Mar 4, 2011, 11:28 AM EDT
I suppose, on the bright side of a Flyers loss, we can take comfort in a few of the positive things that happened for the good guys last night, while also acknowledging what seemed to be going wrong. They lost again, their first back-to-back losses since the bookends of the Christmas break. But, as losses go, even to a team not currently within the playoff bubble, it's not as though this was an awful showing. This is hockey, where losses can get downright despicable. When was the last time we saw the Flyers just look flat out terrible for 60 minutes, or blow a big lead late, not just lose a one-goal advantage in the third period?
Sure I was pissed to see them cough up a lead to a team they're much better than, and it's easy to look at the recent stretch of games and begin worrying about a slump. But in my lay opinion, that was a pretty good hockey game. It just wasn't one our side won. The Maple Leafs had a good night, a respectable showing, and they made the most of a few huge mistakes by the Flyers and some great goaltending by a kid named James Reimer. They earned a win over a better team, in said team's barn, perhaps with some added advantage due to three Flyers—including Jeff Carter—missing the game.
Let's look take a look at some tape and see what went wrong, as well as a few of the reasons we're still effing positive the Flyers are the team to beat.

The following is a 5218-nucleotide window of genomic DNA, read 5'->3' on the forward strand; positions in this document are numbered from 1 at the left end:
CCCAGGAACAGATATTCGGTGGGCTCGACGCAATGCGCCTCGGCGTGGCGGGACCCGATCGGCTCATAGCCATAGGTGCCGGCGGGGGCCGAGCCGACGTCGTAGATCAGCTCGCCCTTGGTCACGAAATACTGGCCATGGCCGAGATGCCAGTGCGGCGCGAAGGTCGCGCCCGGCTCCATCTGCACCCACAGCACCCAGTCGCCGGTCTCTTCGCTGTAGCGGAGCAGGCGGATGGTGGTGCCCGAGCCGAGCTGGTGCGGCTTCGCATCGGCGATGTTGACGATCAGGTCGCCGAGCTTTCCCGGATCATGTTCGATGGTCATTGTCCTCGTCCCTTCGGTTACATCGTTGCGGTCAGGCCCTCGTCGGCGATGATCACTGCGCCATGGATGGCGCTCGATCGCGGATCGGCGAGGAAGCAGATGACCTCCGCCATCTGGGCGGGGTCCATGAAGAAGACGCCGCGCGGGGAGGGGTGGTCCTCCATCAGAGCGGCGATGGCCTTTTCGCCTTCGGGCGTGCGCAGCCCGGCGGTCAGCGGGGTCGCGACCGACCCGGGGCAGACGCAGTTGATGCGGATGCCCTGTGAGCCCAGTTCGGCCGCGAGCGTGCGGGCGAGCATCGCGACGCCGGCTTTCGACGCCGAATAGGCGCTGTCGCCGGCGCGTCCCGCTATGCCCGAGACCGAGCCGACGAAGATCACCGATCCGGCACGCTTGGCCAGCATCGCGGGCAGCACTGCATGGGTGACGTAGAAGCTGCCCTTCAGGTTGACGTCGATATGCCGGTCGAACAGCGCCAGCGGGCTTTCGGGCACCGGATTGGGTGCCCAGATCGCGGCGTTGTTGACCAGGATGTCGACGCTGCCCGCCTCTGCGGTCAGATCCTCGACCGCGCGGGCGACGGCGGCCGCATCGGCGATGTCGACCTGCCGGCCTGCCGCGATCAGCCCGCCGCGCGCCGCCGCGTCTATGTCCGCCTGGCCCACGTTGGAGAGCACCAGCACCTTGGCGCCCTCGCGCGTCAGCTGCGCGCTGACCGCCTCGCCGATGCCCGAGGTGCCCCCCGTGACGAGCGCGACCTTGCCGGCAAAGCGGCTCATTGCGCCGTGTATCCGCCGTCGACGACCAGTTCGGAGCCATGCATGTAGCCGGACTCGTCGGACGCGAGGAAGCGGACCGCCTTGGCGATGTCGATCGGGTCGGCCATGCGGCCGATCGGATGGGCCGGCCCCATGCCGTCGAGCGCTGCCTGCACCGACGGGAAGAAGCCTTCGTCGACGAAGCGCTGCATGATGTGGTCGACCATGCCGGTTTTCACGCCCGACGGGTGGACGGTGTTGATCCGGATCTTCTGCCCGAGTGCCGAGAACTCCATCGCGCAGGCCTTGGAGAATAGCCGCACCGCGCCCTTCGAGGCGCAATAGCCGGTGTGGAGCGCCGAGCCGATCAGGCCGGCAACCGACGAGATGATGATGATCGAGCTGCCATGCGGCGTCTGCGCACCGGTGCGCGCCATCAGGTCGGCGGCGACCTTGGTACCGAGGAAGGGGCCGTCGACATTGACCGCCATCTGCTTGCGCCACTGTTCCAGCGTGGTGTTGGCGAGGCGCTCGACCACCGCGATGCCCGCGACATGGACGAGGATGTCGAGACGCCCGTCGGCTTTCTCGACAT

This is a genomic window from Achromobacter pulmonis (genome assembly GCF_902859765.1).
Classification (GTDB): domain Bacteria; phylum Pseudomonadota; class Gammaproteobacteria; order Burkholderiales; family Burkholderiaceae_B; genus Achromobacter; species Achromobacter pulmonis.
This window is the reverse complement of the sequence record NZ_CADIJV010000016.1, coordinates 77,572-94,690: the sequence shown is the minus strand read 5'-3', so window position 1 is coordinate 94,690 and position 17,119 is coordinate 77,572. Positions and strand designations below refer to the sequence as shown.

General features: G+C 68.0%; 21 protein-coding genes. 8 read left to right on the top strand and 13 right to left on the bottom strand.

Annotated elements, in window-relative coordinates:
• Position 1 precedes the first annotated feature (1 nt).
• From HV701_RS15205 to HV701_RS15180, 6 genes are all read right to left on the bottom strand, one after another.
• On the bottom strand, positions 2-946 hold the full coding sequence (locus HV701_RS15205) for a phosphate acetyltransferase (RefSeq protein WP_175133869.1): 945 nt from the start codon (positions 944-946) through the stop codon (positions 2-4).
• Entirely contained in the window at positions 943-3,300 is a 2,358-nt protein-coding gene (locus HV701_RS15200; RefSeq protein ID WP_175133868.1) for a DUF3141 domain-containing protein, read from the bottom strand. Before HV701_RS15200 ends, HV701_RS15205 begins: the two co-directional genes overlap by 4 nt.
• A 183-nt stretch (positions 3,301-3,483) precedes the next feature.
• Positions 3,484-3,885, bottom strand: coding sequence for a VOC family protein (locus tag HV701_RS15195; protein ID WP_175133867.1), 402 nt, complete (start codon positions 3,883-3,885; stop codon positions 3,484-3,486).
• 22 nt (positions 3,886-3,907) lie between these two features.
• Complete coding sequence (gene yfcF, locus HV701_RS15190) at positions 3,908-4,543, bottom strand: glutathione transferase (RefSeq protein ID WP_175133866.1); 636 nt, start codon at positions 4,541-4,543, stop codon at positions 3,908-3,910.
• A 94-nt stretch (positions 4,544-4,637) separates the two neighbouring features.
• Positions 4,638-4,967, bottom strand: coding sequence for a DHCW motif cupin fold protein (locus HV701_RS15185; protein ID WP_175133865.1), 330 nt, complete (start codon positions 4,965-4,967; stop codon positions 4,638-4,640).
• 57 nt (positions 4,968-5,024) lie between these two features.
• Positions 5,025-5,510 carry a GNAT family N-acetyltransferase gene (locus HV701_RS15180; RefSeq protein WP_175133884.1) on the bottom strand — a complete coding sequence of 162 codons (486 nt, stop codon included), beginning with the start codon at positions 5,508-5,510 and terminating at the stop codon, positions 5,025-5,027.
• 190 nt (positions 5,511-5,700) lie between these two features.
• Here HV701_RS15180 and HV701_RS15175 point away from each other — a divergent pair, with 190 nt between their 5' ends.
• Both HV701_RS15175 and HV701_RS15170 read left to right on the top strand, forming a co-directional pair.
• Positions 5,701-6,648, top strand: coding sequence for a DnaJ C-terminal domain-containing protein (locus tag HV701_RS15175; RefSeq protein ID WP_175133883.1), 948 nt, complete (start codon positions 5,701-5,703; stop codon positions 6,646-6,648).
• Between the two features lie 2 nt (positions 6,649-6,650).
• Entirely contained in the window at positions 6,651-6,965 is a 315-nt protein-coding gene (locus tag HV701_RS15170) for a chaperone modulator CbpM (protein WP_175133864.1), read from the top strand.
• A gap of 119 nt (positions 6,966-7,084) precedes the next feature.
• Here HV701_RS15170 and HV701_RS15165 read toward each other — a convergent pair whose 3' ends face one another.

In last night's pre-game post, we hoped the combination of the Flyers being short a few key forwards while playing Kris Versteeg's former team would spark Versteeg to some noticeable glory. It's not that we thought Versteeg wasn't playing well—very much to the contrary in fact; he's looked good. We just wanted to see him be the game-breaker. And, last night, he was, scoring both of the Flyers' goals, albeit in a 3-2 loss.
Versteeg's pair of goals were pretty nice, and what's particularly encouraging about them isn't just that he finished well and found the twine, it's that both goals were assisted by Mike Richards. Even in a loss, the reassuring feeling of seeing the chemistry between these two linemates build was encouraging. Here's a look at Versteeg's goals:
Without thinking too long, Richie knew exactly where Versteeg was, in part because Versteeg was exactly where he needed to be to receive a pass and have an angle on some rare open space between Reimer and his post.
One more quick positive before we go on to just a bit of what went wrong.
Tip: You don't want to be on the ice during one of those shifts where it looks like Claude Giroux has been shot over the boards out of a cannon. Which, lately, is nearly every shift he takes. Giroux didn't factor into the scoring last night, but he did paste two Maple Leafs pretty good. First, ex-Flyer Joffrey Lupul:
G'head and tweet about that one, Loops. (Lupul would in fact take to twitter with some nonsense after the game, gloating a bit about the win, and complaining that a mother had given their team bus the finger.)
And here is, without question, the check of the night, again by Mr. G.
Just another couple of reasons why this kid is the most popular hockey player in Philly these days.